The result is food that also lacks soul — but may contain pathogens. In the last two months, there have been two major recalls of ground beef because of possible contamination with drug-resistant salmonella. When factory farms routinely fill animals with antibiotics, the result is superbugs that resist antibiotics.
Michael Pollan, the food writer, notes that monocultures in the field result in monocultures in our diets. Two-thirds of our calories, he says, now come from just four crops: rice, soy, wheat and corn. Fast-food culture and obesity are linked, he argues, to the transformation from family farms to industrial farming.
In fairness, industrial farming is extraordinarily efficient, and smaller diverse family farms would mean more expensive food. So is this all inevitable? Is my nostalgia like the blacksmith’s grief over Henry Ford’s assembly lines superseding a more primitive technology? Perhaps, but I’m reassured by one of my old high school buddies here in Yamhill, Bob Bansen. He runs a family dairy of 225 Jersey cows so efficiently that it can still compete with giant factory dairies of 20,000 cows.
Bob names all his cows, and can tell them apart in an instant. He can tell you each cow’s quirks and parentage. They are family friends as well as economic assets.
“With these big dairies, a cow means nothing to them,” Bob said. “When I lose a cow, it bothers me. I kick myself.” That might seem like sentimentality, but it’s also good business and preserves his assets.
American agriculture policy and subsidies have favored industrialization and consolidation, but there are signs that the Obama administration Agriculture Department under Secretary Tom Vilsack is becoming more friendly to small producers. I hope that’s right.
One of my childhood memories is of placing a chicken egg in a goose nest when I was about 10 (my young scientist phase). That mother goose was thrilled when her eggs hatched, and maternal love is such that she never seemed to notice that one of her babies was a neckless midget.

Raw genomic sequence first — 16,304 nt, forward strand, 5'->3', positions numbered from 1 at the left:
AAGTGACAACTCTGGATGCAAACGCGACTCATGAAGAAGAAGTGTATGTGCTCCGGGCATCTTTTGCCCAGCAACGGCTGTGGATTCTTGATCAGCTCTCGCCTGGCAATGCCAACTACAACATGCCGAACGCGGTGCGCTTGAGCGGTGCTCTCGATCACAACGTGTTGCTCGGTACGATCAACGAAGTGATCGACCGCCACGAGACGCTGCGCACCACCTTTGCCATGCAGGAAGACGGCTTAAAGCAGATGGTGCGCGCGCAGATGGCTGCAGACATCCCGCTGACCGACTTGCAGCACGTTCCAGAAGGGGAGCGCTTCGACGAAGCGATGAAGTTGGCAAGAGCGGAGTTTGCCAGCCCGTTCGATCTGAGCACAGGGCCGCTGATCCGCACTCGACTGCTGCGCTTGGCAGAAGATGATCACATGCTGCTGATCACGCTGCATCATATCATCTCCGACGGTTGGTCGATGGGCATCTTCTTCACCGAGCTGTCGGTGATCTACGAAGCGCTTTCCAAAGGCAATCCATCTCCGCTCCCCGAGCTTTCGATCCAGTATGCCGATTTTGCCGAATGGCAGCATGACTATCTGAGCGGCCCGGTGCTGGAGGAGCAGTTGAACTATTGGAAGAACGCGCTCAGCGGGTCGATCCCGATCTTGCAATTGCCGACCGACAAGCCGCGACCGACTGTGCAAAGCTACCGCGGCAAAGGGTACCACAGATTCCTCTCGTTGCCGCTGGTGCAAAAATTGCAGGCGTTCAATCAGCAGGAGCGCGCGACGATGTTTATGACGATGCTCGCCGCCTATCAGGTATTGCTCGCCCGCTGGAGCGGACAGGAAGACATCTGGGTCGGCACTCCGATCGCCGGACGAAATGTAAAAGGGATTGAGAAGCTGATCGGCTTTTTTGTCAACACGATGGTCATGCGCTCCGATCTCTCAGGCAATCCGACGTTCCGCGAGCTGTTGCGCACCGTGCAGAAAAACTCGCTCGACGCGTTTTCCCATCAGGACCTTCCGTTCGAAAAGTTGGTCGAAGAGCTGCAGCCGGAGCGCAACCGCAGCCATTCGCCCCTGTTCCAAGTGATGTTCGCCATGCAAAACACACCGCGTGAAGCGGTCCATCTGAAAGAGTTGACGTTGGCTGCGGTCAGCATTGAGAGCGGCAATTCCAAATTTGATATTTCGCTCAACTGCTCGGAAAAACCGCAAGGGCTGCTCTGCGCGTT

As for the chick, she never doubted her goosiness. At night, our chickens would roost high up in the barn, while the geese would sleep on the floor, with their heads tucked under their wings. This chick slept with the goslings, and she tried mightily to stretch her neck under her wing. No doubt she had a permanent crick in her neck.
Then the fateful day came when the mother goose took her brood to the water for the first time. She jumped in, and the goslings leaped in after her. The chick stood on the bank, aghast.
For the next few days, mother and daughter tried to reason it out, each deeply upset by the other’s intransigence. After several days of barnyard trauma, the chick underwent an identity crisis, nature triumphed over nurture, and she redefined herself as a hen.
She moved across the barn to hang out with the chickens. At first she still slept goose-like, and visited her “mother” and fellow goslings each day, but within two months she no longer even acknowledged her stepmother and stepsiblings and behaved just like other chickens.
Recollections like that make me wistful for a healthy rural America composed of diverse family farms, which also offer decent and varied lives for the animals themselves (at least when farm boys aren’t conducting “scientific” experiments). In contrast, a modern industrialized operation is a different world: more than 100,000 hens in cages, their beaks removed, without a rooster, without geese or other animals, spewing out pollution and ending up as so-called food — a calorie factory, without any soul.